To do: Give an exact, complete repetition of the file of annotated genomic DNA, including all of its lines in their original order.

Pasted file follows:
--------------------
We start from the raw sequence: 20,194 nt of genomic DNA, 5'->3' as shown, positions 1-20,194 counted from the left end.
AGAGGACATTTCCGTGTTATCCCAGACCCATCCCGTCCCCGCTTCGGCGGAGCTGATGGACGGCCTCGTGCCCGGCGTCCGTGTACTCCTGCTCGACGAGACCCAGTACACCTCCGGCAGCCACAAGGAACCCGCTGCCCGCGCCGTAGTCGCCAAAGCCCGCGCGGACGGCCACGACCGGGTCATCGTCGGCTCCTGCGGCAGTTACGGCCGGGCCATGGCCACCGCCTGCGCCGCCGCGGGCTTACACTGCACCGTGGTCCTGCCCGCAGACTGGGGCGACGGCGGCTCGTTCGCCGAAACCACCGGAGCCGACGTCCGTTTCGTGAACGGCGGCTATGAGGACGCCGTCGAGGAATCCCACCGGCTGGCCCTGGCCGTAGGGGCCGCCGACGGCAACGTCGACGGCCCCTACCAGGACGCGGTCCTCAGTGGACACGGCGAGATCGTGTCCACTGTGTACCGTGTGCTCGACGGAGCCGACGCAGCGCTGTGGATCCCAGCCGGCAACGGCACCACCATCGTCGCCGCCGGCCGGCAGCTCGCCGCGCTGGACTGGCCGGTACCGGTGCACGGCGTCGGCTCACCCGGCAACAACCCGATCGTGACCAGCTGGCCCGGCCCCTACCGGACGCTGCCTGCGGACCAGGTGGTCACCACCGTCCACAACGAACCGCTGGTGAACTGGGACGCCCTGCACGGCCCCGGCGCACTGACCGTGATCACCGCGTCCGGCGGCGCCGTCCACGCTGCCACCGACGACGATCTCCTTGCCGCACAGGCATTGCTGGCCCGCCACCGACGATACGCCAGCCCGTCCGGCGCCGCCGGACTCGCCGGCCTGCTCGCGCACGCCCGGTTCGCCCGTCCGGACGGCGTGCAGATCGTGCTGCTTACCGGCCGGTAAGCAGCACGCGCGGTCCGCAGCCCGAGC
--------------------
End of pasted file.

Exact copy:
We start from the raw sequence: 20,194 nt of genomic DNA, 5'->3' as shown, positions 1-20,194 counted from the left end.
AGAGGACATTTCCGTGTTATCCCAGACCCATCCCGTCCCCGCTTCGGCGGAGCTGATGGACGGCCTCGTGCCCGGCGTCCGTGTACTCCTGCTCGACGAGACCCAGTACACCTCCGGCAGCCACAAGGAACCCGCTGCCCGCGCCGTAGTCGCCAAAGCCCGCGCGGACGGCCACGACCGGGTCATCGTCGGCTCCTGCGGCAGTTACGGCCGGGCCATGGCCACCGCCTGCGCCGCCGCGGGCTTACACTGCACCGTGGTCCTGCCCGCAGACTGGGGCGACGGCGGCTCGTTCGCCGAAACCACCGGAGCCGACGTCCGTTTCGTGAACGGCGGCTATGAGGACGCCGTCGAGGAATCCCACCGGCTGGCCCTGGCCGTAGGGGCCGCCGACGGCAACGTCGACGGCCCCTACCAGGACGCGGTCCTCAGTGGACACGGCGAGATCGTGTCCACTGTGTACCGTGTGCTCGACGGAGCCGACGCAGCGCTGTGGATCCCAGCCGGCAACGGCACCACCATCGTCGCCGCCGGCCGGCAGCTCGCCGCGCTGGACTGGCCGGTACCGGTGCACGGCGTCGGCTCACCCGGCAACAACCCGATCGTGACCAGCTGGCCCGGCCCCTACCGGACGCTGCCTGCGGACCAGGTGGTCACCACCGTCCACAACGAACCGCTGGTGAACTGGGACGCCCTGCACGGCCCCGGCGCACTGACCGTGATCACCGCGTCCGGCGGCGCCGTCCACGCTGCCACCGACGACGATCTCCTTGCCGCACAGGCATTGCTGGCCCGCCACCGACGATACGCCAGCCCGTCCGGCGCCGCCGGACTCGCCGGCCTGCTCGCGCACGCCCGGTTCGCCCGTCCGGACGGCGTGCAGATCGTGCTGCTTACCGGCCGGTAAGCAGCACGCGCGGTCCGCAGCCCGAGC